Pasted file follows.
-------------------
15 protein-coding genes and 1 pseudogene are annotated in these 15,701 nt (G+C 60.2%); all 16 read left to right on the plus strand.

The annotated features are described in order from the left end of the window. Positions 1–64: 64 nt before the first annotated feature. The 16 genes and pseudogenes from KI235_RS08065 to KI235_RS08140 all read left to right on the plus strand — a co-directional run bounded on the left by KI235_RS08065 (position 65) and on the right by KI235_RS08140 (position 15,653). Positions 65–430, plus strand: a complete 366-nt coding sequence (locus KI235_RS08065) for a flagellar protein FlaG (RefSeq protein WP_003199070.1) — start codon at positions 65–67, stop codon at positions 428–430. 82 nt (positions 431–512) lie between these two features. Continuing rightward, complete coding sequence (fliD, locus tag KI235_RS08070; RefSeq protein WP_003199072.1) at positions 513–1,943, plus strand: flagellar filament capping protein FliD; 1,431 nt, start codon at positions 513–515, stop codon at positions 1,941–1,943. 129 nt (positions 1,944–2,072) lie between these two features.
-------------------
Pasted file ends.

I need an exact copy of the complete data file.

15 protein-coding genes and 1 pseudogene are annotated in these 15,701 nt (G+C 60.2%); all 16 read left to right on the plus strand.

The annotated features are described in order from the left end of the window. Positions 1–64: 64 nt before the first annotated feature. The 16 genes and pseudogenes from KI235_RS08065 to KI235_RS08140 all read left to right on the plus strand — a co-directional run bounded on the left by KI235_RS08065 (position 65) and on the right by KI235_RS08140 (position 15,653). Positions 65–430, plus strand: a complete 366-nt coding sequence (locus KI235_RS08065) for a flagellar protein FlaG (RefSeq protein WP_003199070.1) — start codon at positions 65–67, stop codon at positions 428–430. 82 nt (positions 431–512) lie between these two features. Continuing rightward, complete coding sequence (fliD, locus tag KI235_RS08070; RefSeq protein WP_003199072.1) at positions 513–1,943, plus strand: flagellar filament capping protein FliD; 1,431 nt, start codon at positions 513–515, stop codon at positions 1,941–1,943. 129 nt (positions 1,944–2,072) lie between these two features.